I encounter a number of questions where the question starts with a disclaimer asking to be excused for their poor English etc..This is actually redundant because the post will anyway be reviewed and the mistakes corrected.

My dilemma is that while reviewing such posts, should I delete that disclaimer as it is anyway being reviewed or should I leave it alone. From SO's perspective, it doesn't make any sense to retain such disclaimers as the question has been reviewed and polished.

  • 2
    Let the user that actually fixed the post remove the disclaimer. If you are not planning to correct the English in the post, don't just add another edit to the posts history...
    – Lix
    Jun 6, 2013 at 9:41
  • Yes, that user would be me, when I am reviewing it. Jun 6, 2013 at 9:42
  • 6
    Then go right ahead and remove it... Once the post has correct English, the disclaimer really is just noise...
    – Lix
    Jun 6, 2013 at 9:43

3 Answers 3


If you are going to make an edit to the post, clean up the English, make it more readable.

At that point, remove the disclaimer as it no longer adds anything useful.

Arguably it never did, except make people a bit more tolerant for spelling and grammar issues, but if those are fixed, it is no longer relevant.

  • Thats what I figured but I am new here and was wondering if people would take offence if I veered from correcting mistakes to making content changes. Just wanted to clarify Jun 6, 2013 at 9:44
  • 1
    @rusticbit - It is not content germane to the question. In a similar manner, we edit out salutations (Hi, Thanks etc...)
    – Oded
    Jun 6, 2013 at 9:56
  • Arguably, the original disclaimer invites editing from better English speakers. This interpretation conveys some utility to the disclaimer, even if it would be better stated as a direct invitation to clean up the English. Of course, this is moot after editing appropriately, as you've argued. Mar 7, 2014 at 11:02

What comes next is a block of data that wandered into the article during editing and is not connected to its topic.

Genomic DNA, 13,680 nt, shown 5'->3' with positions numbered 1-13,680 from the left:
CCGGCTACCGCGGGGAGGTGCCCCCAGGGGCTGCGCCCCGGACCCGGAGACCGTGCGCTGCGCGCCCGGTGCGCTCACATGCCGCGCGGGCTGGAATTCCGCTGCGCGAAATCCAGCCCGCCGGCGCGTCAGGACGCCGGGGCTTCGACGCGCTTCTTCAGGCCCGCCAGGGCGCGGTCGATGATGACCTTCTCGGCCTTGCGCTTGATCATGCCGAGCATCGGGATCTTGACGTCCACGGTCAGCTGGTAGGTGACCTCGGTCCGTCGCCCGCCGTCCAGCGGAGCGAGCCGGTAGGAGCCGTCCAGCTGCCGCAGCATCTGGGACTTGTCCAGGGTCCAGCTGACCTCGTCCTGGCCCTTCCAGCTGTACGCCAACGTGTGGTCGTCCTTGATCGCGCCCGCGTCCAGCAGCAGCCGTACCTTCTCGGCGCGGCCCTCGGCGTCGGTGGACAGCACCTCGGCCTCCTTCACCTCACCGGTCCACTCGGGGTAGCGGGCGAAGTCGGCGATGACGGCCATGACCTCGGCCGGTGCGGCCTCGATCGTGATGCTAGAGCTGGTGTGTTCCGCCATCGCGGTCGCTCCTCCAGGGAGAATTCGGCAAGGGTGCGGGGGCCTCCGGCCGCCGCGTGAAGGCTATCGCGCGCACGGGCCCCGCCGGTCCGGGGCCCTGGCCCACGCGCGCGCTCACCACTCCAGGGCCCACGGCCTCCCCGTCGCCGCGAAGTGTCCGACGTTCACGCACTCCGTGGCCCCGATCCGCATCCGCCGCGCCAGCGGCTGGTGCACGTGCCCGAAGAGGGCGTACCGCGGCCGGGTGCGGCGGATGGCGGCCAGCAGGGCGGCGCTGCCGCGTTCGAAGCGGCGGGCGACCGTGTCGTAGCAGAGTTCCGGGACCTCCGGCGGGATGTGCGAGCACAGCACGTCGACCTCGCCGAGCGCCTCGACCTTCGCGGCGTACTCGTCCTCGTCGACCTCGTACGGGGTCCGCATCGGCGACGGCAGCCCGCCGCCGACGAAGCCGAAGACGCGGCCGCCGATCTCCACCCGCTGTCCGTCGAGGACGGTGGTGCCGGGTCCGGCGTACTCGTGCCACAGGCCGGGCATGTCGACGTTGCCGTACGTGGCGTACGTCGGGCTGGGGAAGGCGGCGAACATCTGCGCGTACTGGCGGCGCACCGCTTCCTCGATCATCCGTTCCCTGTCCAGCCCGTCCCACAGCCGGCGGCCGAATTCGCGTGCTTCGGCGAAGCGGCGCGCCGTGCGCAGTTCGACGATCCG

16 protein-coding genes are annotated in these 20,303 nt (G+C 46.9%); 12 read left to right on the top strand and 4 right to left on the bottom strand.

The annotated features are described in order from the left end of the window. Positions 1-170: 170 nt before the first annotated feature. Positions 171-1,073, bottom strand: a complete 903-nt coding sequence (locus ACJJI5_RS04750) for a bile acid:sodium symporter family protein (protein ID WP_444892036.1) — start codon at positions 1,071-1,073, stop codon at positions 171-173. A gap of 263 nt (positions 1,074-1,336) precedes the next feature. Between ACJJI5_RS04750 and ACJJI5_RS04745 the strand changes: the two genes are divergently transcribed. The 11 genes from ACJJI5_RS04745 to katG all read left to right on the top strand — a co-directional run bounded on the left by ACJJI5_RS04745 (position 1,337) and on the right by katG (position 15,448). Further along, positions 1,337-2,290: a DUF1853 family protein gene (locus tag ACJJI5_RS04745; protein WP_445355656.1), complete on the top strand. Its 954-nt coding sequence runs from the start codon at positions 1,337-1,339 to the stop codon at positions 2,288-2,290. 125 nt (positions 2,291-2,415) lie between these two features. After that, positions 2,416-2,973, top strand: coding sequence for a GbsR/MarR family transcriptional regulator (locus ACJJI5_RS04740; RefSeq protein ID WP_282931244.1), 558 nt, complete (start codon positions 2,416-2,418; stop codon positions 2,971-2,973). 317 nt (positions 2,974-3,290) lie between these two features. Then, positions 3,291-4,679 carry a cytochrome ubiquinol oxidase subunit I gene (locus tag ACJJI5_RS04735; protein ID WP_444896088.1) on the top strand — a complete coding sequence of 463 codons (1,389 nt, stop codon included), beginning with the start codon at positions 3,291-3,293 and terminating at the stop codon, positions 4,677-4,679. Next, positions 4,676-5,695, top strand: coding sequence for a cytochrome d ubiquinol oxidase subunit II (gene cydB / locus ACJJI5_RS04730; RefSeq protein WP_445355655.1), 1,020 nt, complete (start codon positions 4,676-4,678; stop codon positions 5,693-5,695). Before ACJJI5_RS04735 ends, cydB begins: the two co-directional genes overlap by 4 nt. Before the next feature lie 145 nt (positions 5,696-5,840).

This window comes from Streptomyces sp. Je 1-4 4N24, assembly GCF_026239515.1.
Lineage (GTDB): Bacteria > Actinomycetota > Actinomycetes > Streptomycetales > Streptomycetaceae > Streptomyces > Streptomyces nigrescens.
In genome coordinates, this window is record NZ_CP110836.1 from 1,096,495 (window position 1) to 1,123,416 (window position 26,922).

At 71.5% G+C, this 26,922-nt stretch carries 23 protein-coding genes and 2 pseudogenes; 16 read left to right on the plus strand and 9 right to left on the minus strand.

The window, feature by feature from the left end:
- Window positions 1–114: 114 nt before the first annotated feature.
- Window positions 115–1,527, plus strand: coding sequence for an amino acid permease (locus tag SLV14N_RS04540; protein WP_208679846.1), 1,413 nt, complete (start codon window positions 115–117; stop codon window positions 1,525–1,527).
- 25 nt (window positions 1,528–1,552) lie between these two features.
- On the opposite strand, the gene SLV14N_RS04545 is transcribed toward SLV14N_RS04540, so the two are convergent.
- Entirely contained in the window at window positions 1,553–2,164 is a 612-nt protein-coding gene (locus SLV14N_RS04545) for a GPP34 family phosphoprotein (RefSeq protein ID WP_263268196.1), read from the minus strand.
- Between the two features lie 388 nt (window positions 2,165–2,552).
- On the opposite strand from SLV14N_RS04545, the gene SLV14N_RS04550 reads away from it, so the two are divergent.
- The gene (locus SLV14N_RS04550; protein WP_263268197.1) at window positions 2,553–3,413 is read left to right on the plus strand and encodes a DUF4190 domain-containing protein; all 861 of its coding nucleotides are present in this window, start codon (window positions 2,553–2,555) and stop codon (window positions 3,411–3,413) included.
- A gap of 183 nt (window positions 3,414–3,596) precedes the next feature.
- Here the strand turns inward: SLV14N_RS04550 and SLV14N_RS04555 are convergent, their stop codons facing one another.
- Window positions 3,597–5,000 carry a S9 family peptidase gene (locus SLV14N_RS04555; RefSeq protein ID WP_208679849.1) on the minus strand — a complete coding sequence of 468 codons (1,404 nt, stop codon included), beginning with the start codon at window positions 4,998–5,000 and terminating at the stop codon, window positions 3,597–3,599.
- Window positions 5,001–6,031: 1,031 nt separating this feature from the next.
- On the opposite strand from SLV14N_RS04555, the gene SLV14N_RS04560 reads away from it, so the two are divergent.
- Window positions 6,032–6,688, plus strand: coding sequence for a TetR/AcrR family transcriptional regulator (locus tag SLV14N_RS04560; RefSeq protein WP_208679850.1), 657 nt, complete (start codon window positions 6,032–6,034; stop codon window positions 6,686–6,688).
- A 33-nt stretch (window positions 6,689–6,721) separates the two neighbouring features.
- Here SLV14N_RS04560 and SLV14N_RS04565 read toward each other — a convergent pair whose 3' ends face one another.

Removing disclaimers, salutations, "thank you in advance", signatures, and similar should all be done as part of an edit to tidy up the post. They're not substantive content changes, they're fluff-removal, and very much to be encouraged as part of a comprehensive clean-up edit.

The caveat about changing content applies specifically to deterring people from changing the fundamental meaning of the question: edits should clarify what the question was all along, making it easier for others to understand and to answer. Whereas if an edit were to change what a right answer would actually be, then that would be an undesirable content edit.

There is one type of disclaimer that should be kept in: any disclosure by the OP of a connection to something they are linking to: so if they are linking to their own blog, say, and have said so, then that disclosure should not be removed.


I can understand, and agree, that "removing" such noise type of phrases about "I'm not native English ..." is indeed a good approach to cleanup questions, etc. However, how about adding these SE features:

  1. Within the user profile, provide an optional field where people can specify "the language they learned on their mother's knee" (or any variation of that), if left blank then English is assumed. Followed by let's say 7 extra optional fields in which they can specify their 2nd, 3rd, 4th, etc language (in my case 4 such field would be sufficient).

  2. Within the rectangle to display a user's reputation, image, optional moderator diamond, etc, also include a 2 char indicator for the 1st, 2nd, 3rd language, followed with some "..." indication if the 4th or more language indicator was completed also.

Using this approach, you'd achieve multiple benefits:

  • You can SEE what language somebody is familiar with, similar to how you can now get an indication of somebody's reputation.
  • Those who have multi-language skills, somehow get a chance to show so, similar to how a reputation is shown.

Moreover, this might be interesting for SE as a company also:

  • Marketeers would love to know which language they should use to display ads in the language of the user.
  • These attributes might be used in the context of user interface translations (default = like your first language, which you can swap if you want to use the SE variation in your 2nd or 3rd language.

Makes sense?

  • Does make sense - maybe as a separate feature request?
    – gwr
    Mar 18, 2016 at 23:45

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